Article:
Wednesday, November 14, 2007

Little Things and Big Questions

Usually I spend Tuesdays working on homework, and by the time the afternoon rolls around, I find inspiration for my blog. Today, however, I spent the morning on a conference call, my first one in an academic setting. I was reminded that no matter how whiz-bang fantastic a new technology is, the success or failure of its implementation/use is highly dependent on non-technological stuff, namely the environment and behavior of human beings. As an example, the conference call I participated took place in a room that had a large, donut-shaped table about a dozen feet across. The tabletop was made of finished wood, and looked great, but the hole in the middle prevented the leaders from putting the conference phone in the middle, where it would do the most good. Of the ten people present, only a few projected their voices well enough to be heard from where they sat. The rest had to take turns moving to the head of the table, and even then some were so naturally soft-spoken that remote participants had a hard time making out their words. One of the remote participants, obviously using a handset instead of a speakerphone, kept blowing her nose at very inopportune times, interrupting or completely obscuring important content. Finally, another participant tried to dial in using a cell phone, and for several minutes everything she said had an echo. I don’t know how others felt, but these distractions both tried my patience, and reminded me of the fragility of any multi-person endeavor, no matter how carefully planned and pre-tested.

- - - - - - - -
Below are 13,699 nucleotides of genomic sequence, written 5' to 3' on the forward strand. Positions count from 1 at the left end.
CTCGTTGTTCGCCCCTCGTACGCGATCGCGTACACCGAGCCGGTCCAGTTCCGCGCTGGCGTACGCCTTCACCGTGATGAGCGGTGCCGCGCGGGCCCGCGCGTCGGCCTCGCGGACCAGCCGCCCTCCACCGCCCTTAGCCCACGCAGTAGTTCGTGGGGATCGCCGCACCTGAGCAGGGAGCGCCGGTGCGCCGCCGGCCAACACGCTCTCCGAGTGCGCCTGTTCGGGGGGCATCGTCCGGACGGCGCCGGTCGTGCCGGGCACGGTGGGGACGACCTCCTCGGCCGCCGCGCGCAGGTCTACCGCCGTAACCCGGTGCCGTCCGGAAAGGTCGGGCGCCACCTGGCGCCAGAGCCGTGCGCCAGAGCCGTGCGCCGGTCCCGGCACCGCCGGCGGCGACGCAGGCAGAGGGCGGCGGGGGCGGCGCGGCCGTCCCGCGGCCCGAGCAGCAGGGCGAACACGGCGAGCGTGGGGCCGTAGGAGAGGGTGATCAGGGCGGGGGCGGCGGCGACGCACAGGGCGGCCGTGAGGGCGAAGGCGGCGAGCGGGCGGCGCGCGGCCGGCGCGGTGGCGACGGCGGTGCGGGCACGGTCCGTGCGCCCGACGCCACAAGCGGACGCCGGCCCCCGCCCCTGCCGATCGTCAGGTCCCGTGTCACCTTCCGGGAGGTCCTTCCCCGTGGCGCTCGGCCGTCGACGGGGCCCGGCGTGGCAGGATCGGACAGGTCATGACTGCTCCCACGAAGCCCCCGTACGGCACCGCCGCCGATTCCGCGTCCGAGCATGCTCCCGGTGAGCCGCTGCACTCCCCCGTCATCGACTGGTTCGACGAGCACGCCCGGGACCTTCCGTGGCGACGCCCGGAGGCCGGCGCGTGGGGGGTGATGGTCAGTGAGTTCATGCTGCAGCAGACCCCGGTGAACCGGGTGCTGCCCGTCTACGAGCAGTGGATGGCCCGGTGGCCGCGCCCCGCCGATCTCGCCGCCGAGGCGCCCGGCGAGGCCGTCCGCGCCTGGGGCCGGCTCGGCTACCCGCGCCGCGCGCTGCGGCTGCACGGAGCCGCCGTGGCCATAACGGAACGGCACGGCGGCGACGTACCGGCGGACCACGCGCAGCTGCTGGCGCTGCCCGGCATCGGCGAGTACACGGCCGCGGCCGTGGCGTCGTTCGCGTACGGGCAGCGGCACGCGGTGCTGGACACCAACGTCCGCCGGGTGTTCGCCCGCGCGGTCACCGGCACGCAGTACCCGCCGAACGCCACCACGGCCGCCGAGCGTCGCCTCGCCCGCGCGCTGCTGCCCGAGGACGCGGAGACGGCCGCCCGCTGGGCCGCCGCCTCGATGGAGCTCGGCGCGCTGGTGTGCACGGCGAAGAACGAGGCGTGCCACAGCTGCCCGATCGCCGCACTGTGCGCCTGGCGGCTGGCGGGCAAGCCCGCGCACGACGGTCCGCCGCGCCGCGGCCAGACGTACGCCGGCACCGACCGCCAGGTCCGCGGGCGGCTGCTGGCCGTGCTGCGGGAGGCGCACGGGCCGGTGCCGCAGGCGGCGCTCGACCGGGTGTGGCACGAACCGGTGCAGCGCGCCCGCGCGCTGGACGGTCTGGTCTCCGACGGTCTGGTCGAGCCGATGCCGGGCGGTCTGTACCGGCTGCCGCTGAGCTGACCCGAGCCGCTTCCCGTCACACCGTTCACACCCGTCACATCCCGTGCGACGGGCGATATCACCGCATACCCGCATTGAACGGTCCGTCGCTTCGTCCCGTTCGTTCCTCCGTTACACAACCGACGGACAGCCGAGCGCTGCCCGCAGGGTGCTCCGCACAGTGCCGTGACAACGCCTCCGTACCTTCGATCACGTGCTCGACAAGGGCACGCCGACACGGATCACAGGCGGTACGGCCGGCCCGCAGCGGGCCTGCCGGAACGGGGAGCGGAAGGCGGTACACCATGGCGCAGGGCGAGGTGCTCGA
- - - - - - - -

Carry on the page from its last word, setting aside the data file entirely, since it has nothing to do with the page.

Taking a step back, I have worked in a variety of jobs and environments. I have worked in a major call-center, where I was judged more by the number of calls I handled than the quality of service provided. I have worked in childcare, where every time you turn around another child’s natural needs demanded your full attention. I’ve worked on a production line for Keebler, a cog to help turn out cookies by the thousands. Every position I’ve worked has had its share of demands, busy times and slow times. But the time I’ve spent as a Graduate Assistant has been the most laid-back, evenly paced, take-the-time-to-learn-first work I have ever done. Observing reference librarians’ work, they too seem to have a bit more time to take doing their work than anything I’ve ever done. And, like one’s health, one often does not appreciate what one has until it is threatened, or gone. How do I share what I’ve learned, seen and done with other librarians? What words and/or actions can I employ that will encourage them to see that every time someone’s profession is downgraded (e.g., some forms of outsourcing, or having untrained personnel serve in Reference positions), all our professions can be called into question?

1 comment:

Mary Alice Ball said...

I'll take the easy way out and respond to your first paragraph rather than the more probing questions in the second.

When I was a doctoral student at U of Arizona I had to collaborate one semester with students at Florida State University (I think). We did the final presentation using video conferencing software. It was painful. This was in 1996 and there was limited bandwidth so the presentation from one site to the other was very jerky with many interruptions. It was exciting, to a certain degree, to be using cutting edge technology but more than that it was frustrating.